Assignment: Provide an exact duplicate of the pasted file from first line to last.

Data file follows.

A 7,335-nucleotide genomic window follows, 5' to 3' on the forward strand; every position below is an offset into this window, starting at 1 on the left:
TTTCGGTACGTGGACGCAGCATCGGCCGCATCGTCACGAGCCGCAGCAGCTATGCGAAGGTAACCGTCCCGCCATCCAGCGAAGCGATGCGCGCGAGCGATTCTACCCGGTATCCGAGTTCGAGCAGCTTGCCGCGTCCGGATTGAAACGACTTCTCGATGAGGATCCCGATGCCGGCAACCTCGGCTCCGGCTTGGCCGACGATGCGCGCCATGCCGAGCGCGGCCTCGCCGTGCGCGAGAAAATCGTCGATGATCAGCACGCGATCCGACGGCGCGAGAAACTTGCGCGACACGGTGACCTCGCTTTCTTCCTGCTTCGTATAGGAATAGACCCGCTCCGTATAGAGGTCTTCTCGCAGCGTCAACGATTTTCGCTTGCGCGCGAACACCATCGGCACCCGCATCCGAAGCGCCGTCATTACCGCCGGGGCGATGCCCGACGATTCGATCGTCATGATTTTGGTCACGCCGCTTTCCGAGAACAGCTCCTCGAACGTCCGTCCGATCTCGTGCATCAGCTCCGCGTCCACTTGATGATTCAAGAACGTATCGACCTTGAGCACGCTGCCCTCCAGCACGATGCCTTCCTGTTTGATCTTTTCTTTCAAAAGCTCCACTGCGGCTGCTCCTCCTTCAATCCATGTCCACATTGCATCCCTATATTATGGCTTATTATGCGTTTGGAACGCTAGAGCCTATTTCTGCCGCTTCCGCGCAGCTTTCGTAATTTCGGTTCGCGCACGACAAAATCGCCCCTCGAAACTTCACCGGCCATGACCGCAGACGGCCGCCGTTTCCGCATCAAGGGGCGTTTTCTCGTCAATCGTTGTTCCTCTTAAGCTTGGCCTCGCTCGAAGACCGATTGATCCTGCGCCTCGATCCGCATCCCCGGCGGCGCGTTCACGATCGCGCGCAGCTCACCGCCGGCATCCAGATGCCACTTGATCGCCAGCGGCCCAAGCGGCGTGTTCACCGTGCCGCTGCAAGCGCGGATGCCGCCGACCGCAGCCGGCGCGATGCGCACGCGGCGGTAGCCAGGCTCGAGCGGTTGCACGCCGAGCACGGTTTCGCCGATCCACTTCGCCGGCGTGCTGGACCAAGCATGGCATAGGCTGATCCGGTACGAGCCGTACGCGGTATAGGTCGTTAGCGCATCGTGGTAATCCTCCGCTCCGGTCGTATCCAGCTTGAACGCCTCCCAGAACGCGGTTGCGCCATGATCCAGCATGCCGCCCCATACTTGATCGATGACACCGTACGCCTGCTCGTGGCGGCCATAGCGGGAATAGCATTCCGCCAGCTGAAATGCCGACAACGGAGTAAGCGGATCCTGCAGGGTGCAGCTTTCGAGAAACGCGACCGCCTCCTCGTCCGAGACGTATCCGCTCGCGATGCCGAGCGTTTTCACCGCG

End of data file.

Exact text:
A 7,335-nucleotide genomic window follows, 5' to 3' on the forward strand; every position below is an offset into this window, starting at 1 on the left:
TTTCGGTACGTGGACGCAGCATCGGCCGCATCGTCACGAGCCGCAGCAGCTATGCGAAGGTAACCGTCCCGCCATCCAGCGAAGCGATGCGCGCGAGCGATTCTACCCGGTATCCGAGTTCGAGCAGCTTGCCGCGTCCGGATTGAAACGACTTCTCGATGAGGATCCCGATGCCGGCAACCTCGGCTCCGGCTTGGCCGACGATGCGCGCCATGCCGAGCGCGGCCTCGCCGTGCGCGAGAAAATCGTCGATGATCAGCACGCGATCCGACGGCGCGAGAAACTTGCGCGACACGGTGACCTCGCTTTCTTCCTGCTTCGTATAGGAATAGACCCGCTCCGTATAGAGGTCTTCTCGCAGCGTCAACGATTTTCGCTTGCGCGCGAACACCATCGGCACCCGCATCCGAAGCGCCGTCATTACCGCCGGGGCGATGCCCGACGATTCGATCGTCATGATTTTGGTCACGCCGCTTTCCGAGAACAGCTCCTCGAACGTCCGTCCGATCTCGTGCATCAGCTCCGCGTCCACTTGATGATTCAAGAACGTATCGACCTTGAGCACGCTGCCCTCCAGCACGATGCCTTCCTGTTTGATCTTTTCTTTCAAAAGCTCCACTGCGGCTGCTCCTCCTTCAATCCATGTCCACATTGCATCCCTATATTATGGCTTATTATGCGTTTGGAACGCTAGAGCCTATTTCTGCCGCTTCCGCGCAGCTTTCGTAATTTCGGTTCGCGCACGACAAAATCGCCCCTCGAAACTTCACCGGCCATGACCGCAGACGGCCGCCGTTTCCGCATCAAGGGGCGTTTTCTCGTCAATCGTTGTTCCTCTTAAGCTTGGCCTCGCTCGAAGACCGATTGATCCTGCGCCTCGATCCGCATCCCCGGCGGCGCGTTCACGATCGCGCGCAGCTCACCGCCGGCATCCAGATGCCACTTGATCGCCAGCGGCCCAAGCGGCGTGTTCACCGTGCCGCTGCAAGCGCGGATGCCGCCGACCGCAGCCGGCGCGATGCGCACGCGGCGGTAGCCAGGCTCGAGCGGTTGCACGCCGAGCACGGTTTCGCCGATCCACTTCGCCGGCGTGCTGGACCAAGCATGGCATAGGCTGATCCGGTACGAGCCGTACGCGGTATAGGTCGTTAGCGCATCGTGGTAATCCTCCGCTCCGGTCGTATCCAGCTTGAACGCCTCCCAGAACGCGGTTGCGCCATGATCCAGCATGCCGCCCCATACTTGATCGATGACACCGTACGCCTGCTCGTGGCGGCCATAGCGGGAATAGCATTCCGCCAGCTGAAATGCCGACAACGGAGTAAGCGGATCCTGCAGGGTGCAGCTTTCGAGAAACGCGACCGCCTCCTCGTCCGAGACGTATCCGCTCGCGATGCCGAGCGTTTTCACCGCG